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Revealed: steep rise in families on Universal Credit since COVID-19 pandemic

LONDON, 18 May - The pandemic has led to a dramatic rise in the number of families claiming Universal Credit, according to new figures published today by the Department for Work and Pensions.

A year on from the start of the COVID-19 crisis, numbers reveal that over 700,000 families with children have started claiming Universal Credit since March 2020 – a 58% increase. 1.9 million families with children now receive the benefit, over half of whom (1.3 million) are single parents. Overall, approximately 6 million people are now on Universal Credit – double the numbers seen pre-pandemic.

Dan Paskins, Director of UK Impact at Save the Children, said:

“This past year has been difficult for everyone, but low-income families have been hit particularly hard by the COVID-19 pandemic through no fault of their own.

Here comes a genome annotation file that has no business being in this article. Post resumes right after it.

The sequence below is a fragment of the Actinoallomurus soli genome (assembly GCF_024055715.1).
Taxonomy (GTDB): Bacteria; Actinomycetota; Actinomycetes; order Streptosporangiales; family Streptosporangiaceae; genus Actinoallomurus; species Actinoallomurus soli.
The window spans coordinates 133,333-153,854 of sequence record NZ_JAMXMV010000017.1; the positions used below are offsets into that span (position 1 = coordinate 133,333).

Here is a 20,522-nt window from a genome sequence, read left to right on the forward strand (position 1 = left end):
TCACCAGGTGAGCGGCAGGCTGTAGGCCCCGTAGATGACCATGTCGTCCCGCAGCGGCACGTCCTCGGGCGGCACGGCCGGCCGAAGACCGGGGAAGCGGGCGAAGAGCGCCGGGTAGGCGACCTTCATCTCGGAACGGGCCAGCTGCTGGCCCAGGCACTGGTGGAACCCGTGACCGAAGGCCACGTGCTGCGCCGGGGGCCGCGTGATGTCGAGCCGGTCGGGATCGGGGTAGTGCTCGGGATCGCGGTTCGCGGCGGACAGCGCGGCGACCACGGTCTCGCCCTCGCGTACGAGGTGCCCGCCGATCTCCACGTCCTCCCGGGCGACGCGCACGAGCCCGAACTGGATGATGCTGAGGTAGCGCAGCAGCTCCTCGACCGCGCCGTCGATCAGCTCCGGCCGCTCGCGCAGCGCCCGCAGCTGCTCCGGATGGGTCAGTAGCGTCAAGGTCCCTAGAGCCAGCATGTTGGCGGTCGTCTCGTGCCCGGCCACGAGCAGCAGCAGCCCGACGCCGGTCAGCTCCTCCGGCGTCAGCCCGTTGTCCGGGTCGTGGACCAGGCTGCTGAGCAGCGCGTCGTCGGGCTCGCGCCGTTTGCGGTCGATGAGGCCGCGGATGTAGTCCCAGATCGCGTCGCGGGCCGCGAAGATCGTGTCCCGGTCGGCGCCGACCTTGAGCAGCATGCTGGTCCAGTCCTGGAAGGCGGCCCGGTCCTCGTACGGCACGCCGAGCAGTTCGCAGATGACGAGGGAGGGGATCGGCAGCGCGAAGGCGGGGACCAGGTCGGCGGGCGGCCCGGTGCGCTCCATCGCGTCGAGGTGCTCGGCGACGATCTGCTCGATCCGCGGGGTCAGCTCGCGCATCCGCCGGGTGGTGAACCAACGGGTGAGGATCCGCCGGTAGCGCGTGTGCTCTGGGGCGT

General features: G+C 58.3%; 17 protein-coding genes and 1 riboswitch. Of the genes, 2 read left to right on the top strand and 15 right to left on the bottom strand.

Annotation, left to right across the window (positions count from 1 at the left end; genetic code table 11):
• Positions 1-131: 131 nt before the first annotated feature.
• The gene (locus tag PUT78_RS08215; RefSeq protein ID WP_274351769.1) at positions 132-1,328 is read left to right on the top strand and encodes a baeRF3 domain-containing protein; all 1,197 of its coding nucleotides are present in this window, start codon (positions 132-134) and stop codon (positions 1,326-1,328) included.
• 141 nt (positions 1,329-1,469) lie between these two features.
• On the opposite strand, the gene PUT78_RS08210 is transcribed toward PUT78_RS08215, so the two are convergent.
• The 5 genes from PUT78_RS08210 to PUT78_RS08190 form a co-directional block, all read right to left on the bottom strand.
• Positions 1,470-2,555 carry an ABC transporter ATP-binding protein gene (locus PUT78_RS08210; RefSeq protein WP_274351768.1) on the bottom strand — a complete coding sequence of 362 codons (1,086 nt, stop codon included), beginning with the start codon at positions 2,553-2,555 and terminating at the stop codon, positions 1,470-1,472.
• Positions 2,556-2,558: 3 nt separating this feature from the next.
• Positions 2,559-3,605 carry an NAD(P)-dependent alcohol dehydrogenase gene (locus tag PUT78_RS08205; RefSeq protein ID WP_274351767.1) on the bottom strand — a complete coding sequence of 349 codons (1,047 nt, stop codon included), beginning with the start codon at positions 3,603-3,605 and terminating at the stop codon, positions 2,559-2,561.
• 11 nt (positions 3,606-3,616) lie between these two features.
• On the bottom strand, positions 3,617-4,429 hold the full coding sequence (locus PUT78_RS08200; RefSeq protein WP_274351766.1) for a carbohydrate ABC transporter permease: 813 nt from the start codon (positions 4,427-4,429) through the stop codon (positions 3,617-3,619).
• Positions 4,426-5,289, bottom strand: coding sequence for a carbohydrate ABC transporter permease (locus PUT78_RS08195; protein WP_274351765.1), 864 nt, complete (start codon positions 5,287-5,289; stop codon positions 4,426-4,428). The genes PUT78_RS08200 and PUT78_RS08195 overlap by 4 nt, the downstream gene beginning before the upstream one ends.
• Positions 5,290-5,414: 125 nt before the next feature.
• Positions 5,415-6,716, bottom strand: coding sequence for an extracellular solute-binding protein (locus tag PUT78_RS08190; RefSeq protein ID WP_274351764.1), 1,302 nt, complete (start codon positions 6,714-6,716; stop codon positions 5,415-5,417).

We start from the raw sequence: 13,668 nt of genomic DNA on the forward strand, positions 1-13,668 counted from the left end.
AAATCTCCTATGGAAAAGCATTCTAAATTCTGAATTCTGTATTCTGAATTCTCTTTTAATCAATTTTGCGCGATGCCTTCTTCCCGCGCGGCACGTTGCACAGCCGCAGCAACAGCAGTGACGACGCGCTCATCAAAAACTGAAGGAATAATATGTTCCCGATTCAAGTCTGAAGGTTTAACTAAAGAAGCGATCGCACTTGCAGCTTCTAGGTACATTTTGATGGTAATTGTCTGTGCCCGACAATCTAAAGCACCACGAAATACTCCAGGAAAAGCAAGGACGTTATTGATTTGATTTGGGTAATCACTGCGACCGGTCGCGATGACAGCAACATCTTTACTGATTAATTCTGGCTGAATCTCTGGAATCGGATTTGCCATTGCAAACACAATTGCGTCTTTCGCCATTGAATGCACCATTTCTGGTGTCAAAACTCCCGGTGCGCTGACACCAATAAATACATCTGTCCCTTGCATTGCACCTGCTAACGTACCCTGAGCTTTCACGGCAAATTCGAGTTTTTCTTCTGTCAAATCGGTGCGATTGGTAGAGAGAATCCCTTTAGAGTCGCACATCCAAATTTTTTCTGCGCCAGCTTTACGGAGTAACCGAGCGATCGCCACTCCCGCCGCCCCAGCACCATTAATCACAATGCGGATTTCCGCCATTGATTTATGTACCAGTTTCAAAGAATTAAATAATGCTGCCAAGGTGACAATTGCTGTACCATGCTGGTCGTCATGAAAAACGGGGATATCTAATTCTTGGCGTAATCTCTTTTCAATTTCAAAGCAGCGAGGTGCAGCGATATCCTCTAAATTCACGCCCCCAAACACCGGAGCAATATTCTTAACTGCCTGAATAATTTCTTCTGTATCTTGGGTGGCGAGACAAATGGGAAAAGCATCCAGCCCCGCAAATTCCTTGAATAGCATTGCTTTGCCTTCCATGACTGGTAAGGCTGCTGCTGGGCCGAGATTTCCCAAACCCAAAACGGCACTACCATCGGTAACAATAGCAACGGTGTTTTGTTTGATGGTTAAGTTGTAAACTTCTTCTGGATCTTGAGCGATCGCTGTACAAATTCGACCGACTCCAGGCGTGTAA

“Working families who have turned to social security for the very first time have found it doesn't provide the support they desperately need. And those who were already struggling before the pandemic have been pushed even further into hardship.

“Parents have told us of the difficult decisions they’ve had to make, such as choosing between eating and paying the bills, with many running up mounting debts so that their children get fed and clothed. 

“It's a difficult situation and we are concerned about what will happen to struggling families once the furlough scheme wraps up and the additional £20 weekly boost to Universal Credit ends in October. 

“That's why we're calling on the UK government to make the £20 a week increase to universal credit permanent to prevent families from falling into further hardship. This will make a huge difference to families on low incomes and help relieve some of the nagging anxiety families carry for the welfare of their children. 

“Like the NHS which we’ve all championed throughout the pandemic, we need a strong social security system that’s there to support people when they need help most. When rising numbers of people are having to rely on Universal Credit because of the pandemic we should strengthen the safety net, not cut it.”



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